Check this: The Illegal Immigrant Reform and Immigrant Responsibility Act of 1996 (IIRIRA, P.L. 104-208) made substantial changes to the asylum process: establishing expedited removal proceedings; codifying many regulatory changes; adding time limits on filing claims; and limiting judicial review in certain circumstances, but it did not alter the numerical limits on asylee adjustments. Okay, so perhaps we need a quota system. Well we have quota systems, so we need one that is law and enforced.
While we are at it, we need updated and concise cogent definitions of asylum. It cannot just be the word ‘fear’… that does not work or apply anymore. Heck people are borrowing children to fabricate a family and claim fear if forced to return… who is lying to who? Ever wonder why these people don’t apply to Mexico, Peru or Sri Lanka for refugee or asylum status? Just being snarky… Read more details here.
Now let us take a sample country like Honduras.
According to the State Department website, Honduras has some of the highest favorability ratings for the United States in the Western hemisphere. Sheesh, they should… why?
Several of our federal agencies give big money to Honduras, like the Department of Commerce and the Department of Agriculture. Then we have this agency that I watch constantly, The Millennium Challenge. Just in 2013 alone, MCC gave Honduras $15.6 million to improve public financial management and to create more effective and transparent public-private partnerships. What the heck does that mean? Trade between the United States and Honduras in 2015 was $10 billion.
Now, USAID gives money to Honduras, along with climate change money and military subsidies… oh yeah, did you know we have full control of our own air base in Honduras that we kinda share with the Honduran military? We have an estimated 700-1000 military personnel assigned to Soto Cano Air Base and our troops were living in air conditioned huts until about two years ago until we built condos for them… this time with running water.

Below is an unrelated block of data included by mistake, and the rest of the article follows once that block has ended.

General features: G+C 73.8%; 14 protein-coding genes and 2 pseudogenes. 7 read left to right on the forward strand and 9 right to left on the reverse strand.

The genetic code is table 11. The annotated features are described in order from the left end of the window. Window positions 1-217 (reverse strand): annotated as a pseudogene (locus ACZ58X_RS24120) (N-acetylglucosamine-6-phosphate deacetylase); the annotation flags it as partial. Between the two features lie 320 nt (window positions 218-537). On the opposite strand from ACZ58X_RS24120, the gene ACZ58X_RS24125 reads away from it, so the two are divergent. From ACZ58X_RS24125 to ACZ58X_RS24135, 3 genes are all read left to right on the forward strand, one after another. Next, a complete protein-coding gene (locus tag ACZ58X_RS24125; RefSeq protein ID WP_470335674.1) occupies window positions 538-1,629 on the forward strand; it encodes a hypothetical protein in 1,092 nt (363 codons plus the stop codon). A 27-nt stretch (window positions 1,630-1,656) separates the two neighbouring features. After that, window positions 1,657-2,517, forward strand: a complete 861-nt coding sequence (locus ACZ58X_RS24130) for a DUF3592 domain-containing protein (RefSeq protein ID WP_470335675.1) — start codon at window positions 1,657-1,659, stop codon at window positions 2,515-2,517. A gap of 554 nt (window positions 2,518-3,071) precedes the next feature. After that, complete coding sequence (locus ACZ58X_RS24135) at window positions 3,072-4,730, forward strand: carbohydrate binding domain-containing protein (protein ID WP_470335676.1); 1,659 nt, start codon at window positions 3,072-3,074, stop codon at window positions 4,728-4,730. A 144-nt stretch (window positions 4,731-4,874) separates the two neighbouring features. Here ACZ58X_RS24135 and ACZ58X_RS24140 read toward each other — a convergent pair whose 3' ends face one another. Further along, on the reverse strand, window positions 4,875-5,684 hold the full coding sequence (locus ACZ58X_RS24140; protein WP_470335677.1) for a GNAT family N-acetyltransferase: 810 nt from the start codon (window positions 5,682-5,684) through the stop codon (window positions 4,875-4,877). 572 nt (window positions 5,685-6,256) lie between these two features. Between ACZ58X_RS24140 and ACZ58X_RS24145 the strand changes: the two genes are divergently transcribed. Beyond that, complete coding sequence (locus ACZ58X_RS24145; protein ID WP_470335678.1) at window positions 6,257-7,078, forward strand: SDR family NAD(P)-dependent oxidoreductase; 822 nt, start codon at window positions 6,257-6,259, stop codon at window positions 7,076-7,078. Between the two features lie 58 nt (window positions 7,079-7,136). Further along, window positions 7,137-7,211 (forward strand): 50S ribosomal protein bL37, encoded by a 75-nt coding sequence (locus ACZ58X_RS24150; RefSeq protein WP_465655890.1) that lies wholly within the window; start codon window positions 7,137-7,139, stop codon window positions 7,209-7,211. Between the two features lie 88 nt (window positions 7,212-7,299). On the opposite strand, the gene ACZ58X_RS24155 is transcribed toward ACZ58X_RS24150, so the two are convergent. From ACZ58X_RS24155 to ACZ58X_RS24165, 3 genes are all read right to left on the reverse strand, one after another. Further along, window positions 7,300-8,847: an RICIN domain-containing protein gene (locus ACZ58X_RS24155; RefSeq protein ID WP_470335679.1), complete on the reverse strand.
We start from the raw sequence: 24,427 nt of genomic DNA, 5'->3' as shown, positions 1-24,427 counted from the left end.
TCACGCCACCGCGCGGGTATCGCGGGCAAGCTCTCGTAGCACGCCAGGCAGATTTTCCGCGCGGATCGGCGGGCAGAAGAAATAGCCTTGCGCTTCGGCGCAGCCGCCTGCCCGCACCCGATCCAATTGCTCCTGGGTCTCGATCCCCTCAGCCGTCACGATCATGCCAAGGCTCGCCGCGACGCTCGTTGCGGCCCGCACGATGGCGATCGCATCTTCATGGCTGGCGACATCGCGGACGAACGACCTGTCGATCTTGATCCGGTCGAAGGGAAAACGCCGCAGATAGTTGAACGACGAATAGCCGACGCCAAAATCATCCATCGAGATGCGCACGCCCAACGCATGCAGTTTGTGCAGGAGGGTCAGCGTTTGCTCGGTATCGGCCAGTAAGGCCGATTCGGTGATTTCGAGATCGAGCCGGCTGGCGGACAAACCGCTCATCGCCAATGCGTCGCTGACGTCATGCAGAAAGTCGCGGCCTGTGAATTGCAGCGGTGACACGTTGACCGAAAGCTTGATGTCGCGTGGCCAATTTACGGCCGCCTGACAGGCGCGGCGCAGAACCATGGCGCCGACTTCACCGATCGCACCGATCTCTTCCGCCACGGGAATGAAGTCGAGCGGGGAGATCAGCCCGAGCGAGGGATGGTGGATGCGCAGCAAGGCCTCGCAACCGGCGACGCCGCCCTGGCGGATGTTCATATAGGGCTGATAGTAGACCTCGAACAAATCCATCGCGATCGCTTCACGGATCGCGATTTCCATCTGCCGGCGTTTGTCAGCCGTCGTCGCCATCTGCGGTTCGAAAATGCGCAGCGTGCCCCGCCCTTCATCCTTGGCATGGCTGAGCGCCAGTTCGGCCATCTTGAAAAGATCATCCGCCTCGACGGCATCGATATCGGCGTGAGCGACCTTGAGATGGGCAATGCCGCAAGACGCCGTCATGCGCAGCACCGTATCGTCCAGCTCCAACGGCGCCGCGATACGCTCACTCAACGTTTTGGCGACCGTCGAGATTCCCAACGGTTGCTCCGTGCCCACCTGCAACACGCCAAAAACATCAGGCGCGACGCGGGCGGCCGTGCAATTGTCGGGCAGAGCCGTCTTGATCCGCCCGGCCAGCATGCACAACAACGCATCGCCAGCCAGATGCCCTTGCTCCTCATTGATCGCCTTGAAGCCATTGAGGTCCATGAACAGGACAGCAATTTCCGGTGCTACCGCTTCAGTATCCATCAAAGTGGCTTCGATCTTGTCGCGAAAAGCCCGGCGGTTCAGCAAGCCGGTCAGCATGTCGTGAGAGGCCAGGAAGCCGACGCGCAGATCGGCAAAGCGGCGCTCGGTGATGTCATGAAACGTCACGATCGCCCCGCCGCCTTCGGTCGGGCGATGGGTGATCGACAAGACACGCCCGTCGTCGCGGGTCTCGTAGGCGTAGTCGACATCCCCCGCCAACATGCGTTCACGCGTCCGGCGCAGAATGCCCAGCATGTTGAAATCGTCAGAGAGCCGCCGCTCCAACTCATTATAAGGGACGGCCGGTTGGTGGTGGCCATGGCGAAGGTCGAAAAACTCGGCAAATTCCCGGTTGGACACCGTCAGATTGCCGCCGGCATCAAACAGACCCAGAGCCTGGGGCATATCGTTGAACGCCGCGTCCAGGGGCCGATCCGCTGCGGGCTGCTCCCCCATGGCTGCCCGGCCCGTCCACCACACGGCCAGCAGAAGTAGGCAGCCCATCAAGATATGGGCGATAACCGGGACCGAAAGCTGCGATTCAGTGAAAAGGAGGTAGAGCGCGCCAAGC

So, what does our military even do in Honduras? Counter-narcotics… oh wait… isn’t that the reason all these Hondurans are leaving due to violent drug operations? We also do medical stuff like pediatric nutrition and dentistry via our military at Soto Cano, as well as weather prediction, fire protection and aircraft maintenance. From time to time we do patrol(s).
So, ask yourself, if the United States was not located in Honduras, or if USSCOM via Joint Task Bravo was not in Honduras for the last 35 years…what state would that state be in today? Well, in 2011, we should remember Operation Castaway. That was the Honduras version of Operation Fast and Furious. Ah yes, we do have FBI and ATF in Honduras even as recently as 2017 where trafficking weapons from places like North Carolina flows in and out of Honduras.
Perhaps it is time we fix the real problems in these home countries with the money we send there under our management and begin stopping failed nations like Honduras and the exodus problem causing our homeland problems.
Definitions, policies, laws and agreements need to be cleaned up for sure, country by country, document by document, agency by agency.